Exclusive: Government aiming for revised standard method consultation to be out by Christmas

The government is aiming to publish a consultation on changes to its standard method of assessing housing need before Christmas, but it may not be out until 24 January next year, the housing minister has said.

Housing minister Kit Malthouse in his interview with Planning. Pic: Julian Dodd
Housing minister Kit Malthouse in his interview with Planning. Pic: Julian Dodd

Malthouse revealed the news in an exclusive interview with Planning published today. During the wide-ranging interview, the minister also said that:

  • the combination of the new household projections and the standard method of assessing housing need has produced "crazy" results

  • the government will respond to responses on its consultation on the future for developer contributions by Christmas

  • The government is hoping to announce its next step in action against the three councils facing local plan intervention by 24 January  

The standard method was introduced in July's revised National Planning Policy Framework (NPPF).

However, for plan-making, the NPPF's transitionary period means that its policies, including the standard method, do not apply to local plans that are submitted for examination before 24 January next year.

In July, the government announced that it was considering reviewing the standard method in light of the then forthcoming (now published) Office for National Statistics (ONS) 2016-based household projections, to ensure that progress towards its 300,000-homes-a-year target was not impeded.

The projections, published last month, showed a 24 per cent drop in household formation compared to the previous 2014-based figures, resulting in dramatic falls in housing need in many areas when factored into the standard method.

In the interview, Malthouse said the government was "a bit taken by surprise by the numbers", adding that some "crazy" results showed some strong growth areas with a zero housing need.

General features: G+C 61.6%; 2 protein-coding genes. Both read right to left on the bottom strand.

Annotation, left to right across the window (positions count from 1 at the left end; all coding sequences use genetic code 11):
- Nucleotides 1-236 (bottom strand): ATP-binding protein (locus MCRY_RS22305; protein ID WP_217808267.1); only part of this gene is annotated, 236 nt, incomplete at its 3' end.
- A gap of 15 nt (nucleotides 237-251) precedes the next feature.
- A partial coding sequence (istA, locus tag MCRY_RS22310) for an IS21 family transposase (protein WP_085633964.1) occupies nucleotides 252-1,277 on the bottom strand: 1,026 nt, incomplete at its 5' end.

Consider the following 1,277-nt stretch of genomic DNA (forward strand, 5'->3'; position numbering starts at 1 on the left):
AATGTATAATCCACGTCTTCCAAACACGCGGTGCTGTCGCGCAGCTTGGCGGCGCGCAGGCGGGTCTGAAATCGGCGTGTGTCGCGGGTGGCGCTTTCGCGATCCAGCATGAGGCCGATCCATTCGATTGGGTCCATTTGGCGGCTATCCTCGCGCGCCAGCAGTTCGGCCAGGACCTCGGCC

Malthouse said he has "concerns" about the new projections' implications for housing need figures because they "don't recognise pent-up demand".

The ONS has based its projections on past trends from a "period of particularly low household growth", he said, which might put "an artificial constraint" on future expansion.

Though the minister would not be drawn on any additional factors his department is considering adding to the standard method, he said it was examining the relevance of growth in household density during the period the projections are drawn from.

He added: "It may be that we have to add other dimensions to the targets, such as growth in the number of people per household."

Malthouse insisted the ministry wants to provide clarity as soon as possible with a consultation on draft proposals. He said: "It would be great to get it sorted out this side of Christmas and certainly before January 24."

After the interview, the Ministry of Housing, Communities and Local Government (MHCLG) confirmed that plans submitted from 25 January onwards would be expected to use the current standard method, including the latest household projections, for their housing need assessments.

It also said its consultation on the revised standard method "will include details of when we expect the revised method to take effect and any transitional arrangements".

In the interview, Malthouse also revealed that the government was aiming to publish its response to a consultation earlier in the year on revising the developer contributions system by Christmas, but it may announce some of the measure in the Autumn Budget later this month.

On the ministry's programme of local plan intervention - which has seen three councils subject to a MHCLG team's scrutiny of their plan preparation process - Malthouse said the government is still "considering the options" with 24 January a deadline for further action.

A workshop session on the new National Planning Policy Framework's standard method for assessing housing need, led by David Roberts, team leader (planning for housing need, Ministry of Housing, Communities and Local Government) will take place at next week's Planning for Housing conference. For full details and to book your place, click here.


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